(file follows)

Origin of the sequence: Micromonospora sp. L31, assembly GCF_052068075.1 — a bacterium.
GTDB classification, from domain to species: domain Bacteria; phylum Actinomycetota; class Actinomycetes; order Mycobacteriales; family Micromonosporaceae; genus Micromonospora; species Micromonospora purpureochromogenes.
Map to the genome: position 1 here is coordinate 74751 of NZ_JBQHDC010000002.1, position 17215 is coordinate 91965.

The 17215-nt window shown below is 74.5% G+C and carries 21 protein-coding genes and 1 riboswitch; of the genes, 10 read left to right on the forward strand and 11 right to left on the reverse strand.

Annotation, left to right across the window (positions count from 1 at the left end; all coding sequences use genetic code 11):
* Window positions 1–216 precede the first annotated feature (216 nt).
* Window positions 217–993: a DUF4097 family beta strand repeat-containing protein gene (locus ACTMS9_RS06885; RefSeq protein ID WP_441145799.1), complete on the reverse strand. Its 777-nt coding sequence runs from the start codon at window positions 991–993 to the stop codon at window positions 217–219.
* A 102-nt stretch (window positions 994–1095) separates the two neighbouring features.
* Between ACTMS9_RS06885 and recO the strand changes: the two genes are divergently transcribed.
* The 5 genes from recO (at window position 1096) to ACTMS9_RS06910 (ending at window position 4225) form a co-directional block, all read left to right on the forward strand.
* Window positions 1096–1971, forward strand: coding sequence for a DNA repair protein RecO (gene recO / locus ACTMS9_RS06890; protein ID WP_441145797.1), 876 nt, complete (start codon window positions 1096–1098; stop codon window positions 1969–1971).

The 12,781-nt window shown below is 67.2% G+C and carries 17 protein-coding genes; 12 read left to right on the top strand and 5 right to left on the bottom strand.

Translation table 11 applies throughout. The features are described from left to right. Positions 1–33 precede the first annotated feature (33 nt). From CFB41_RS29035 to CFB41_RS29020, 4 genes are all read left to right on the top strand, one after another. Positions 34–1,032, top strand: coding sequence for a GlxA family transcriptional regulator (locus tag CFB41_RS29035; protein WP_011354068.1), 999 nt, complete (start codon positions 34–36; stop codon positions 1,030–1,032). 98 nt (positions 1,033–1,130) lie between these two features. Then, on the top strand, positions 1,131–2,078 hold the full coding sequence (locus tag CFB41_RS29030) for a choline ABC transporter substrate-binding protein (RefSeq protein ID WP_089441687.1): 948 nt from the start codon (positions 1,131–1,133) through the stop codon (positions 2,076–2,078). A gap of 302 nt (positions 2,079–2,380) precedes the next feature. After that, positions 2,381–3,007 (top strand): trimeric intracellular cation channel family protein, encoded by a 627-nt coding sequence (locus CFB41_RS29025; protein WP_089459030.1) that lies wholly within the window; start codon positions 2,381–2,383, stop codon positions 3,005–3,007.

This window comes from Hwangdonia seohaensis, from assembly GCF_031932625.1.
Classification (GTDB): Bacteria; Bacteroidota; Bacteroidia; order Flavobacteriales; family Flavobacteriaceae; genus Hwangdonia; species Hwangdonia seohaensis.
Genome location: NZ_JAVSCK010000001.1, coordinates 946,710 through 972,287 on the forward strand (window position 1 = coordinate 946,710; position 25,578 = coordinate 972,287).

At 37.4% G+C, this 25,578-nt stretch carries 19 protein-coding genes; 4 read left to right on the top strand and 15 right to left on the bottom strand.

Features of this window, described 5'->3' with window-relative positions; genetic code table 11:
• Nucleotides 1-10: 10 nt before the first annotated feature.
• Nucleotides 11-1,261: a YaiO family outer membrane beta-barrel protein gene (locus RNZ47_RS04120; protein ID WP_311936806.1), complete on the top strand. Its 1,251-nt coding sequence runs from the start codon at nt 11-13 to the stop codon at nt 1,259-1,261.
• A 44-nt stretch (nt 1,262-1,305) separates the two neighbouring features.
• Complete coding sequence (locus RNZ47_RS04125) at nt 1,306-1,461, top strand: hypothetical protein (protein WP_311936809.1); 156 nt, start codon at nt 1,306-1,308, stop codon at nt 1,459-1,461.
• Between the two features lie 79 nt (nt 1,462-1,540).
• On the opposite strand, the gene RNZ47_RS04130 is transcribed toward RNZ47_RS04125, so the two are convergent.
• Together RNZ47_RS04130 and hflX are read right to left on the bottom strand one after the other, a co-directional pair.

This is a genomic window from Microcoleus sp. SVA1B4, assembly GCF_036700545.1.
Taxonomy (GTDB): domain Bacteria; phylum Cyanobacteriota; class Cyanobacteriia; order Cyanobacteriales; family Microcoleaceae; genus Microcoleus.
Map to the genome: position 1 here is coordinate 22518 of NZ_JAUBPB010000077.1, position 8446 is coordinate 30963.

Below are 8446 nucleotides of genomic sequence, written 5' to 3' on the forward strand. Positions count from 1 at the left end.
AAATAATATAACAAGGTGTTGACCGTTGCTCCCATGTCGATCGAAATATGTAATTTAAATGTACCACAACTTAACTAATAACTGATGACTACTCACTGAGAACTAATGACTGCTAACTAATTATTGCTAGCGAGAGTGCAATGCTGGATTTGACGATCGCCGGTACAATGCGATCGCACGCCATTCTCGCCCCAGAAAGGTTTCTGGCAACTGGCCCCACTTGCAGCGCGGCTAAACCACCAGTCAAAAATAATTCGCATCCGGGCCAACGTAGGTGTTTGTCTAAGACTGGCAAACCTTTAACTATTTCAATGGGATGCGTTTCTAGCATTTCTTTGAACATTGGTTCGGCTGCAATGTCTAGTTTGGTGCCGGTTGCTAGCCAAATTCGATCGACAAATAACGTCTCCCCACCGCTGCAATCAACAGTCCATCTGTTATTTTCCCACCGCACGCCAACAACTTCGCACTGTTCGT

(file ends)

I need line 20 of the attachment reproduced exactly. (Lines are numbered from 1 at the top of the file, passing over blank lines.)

• Nucleotides 11-1,261: a YaiO family outer membrane beta-barrel protein gene (locus RNZ47_RS04120; protein ID WP_311936806.1), complete on the top strand. Its 1,251-nt coding sequence runs from the start codon at nt 11-13 to the stop codon at nt 1,259-1,261.